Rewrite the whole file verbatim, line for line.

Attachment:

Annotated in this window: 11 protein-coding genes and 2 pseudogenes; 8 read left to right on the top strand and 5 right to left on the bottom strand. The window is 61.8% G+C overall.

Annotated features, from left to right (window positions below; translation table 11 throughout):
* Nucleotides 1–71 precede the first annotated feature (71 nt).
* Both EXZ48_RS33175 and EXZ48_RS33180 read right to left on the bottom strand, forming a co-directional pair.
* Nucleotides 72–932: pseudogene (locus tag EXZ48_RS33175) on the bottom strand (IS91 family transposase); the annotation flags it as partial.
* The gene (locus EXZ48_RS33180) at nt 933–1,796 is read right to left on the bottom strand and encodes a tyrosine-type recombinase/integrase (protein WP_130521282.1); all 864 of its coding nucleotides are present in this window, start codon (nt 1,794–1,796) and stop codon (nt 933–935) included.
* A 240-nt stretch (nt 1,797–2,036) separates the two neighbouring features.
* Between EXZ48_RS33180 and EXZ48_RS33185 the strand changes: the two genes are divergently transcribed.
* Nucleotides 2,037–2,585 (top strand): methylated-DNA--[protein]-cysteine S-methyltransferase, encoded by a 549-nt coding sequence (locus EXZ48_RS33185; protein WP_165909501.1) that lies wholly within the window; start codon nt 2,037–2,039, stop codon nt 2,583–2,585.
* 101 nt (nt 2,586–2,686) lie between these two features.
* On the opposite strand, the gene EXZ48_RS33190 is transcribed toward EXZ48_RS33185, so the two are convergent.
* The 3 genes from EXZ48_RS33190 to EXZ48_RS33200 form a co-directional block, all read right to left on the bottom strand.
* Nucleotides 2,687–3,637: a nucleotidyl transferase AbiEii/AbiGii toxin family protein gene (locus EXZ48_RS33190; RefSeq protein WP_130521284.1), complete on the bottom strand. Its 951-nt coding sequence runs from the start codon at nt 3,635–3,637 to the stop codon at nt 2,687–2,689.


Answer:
Annotated in this window: 11 protein-coding genes and 2 pseudogenes; 8 read left to right on the top strand and 5 right to left on the bottom strand. The window is 61.8% G+C overall.

Annotated features, from left to right (window positions below; translation table 11 throughout):
* Nucleotides 1–71 precede the first annotated feature (71 nt).
* Both EXZ48_RS33175 and EXZ48_RS33180 read right to left on the bottom strand, forming a co-directional pair.
* Nucleotides 72–932: pseudogene (locus tag EXZ48_RS33175) on the bottom strand (IS91 family transposase); the annotation flags it as partial.
* The gene (locus EXZ48_RS33180) at nt 933–1,796 is read right to left on the bottom strand and encodes a tyrosine-type recombinase/integrase (protein WP_130521282.1); all 864 of its coding nucleotides are present in this window, start codon (nt 1,794–1,796) and stop codon (nt 933–935) included.
* A 240-nt stretch (nt 1,797–2,036) separates the two neighbouring features.
* Between EXZ48_RS33180 and EXZ48_RS33185 the strand changes: the two genes are divergently transcribed.
* Nucleotides 2,037–2,585 (top strand): methylated-DNA--[protein]-cysteine S-methyltransferase, encoded by a 549-nt coding sequence (locus EXZ48_RS33185; protein WP_165909501.1) that lies wholly within the window; start codon nt 2,037–2,039, stop codon nt 2,583–2,585.
* 101 nt (nt 2,586–2,686) lie between these two features.
* On the opposite strand, the gene EXZ48_RS33190 is transcribed toward EXZ48_RS33185, so the two are convergent.
* The 3 genes from EXZ48_RS33190 to EXZ48_RS33200 form a co-directional block, all read right to left on the bottom strand.
* Nucleotides 2,687–3,637: a nucleotidyl transferase AbiEii/AbiGii toxin family protein gene (locus EXZ48_RS33190; RefSeq protein WP_130521284.1), complete on the bottom strand. Its 951-nt coding sequence runs from the start codon at nt 3,635–3,637 to the stop codon at nt 2,687–2,689.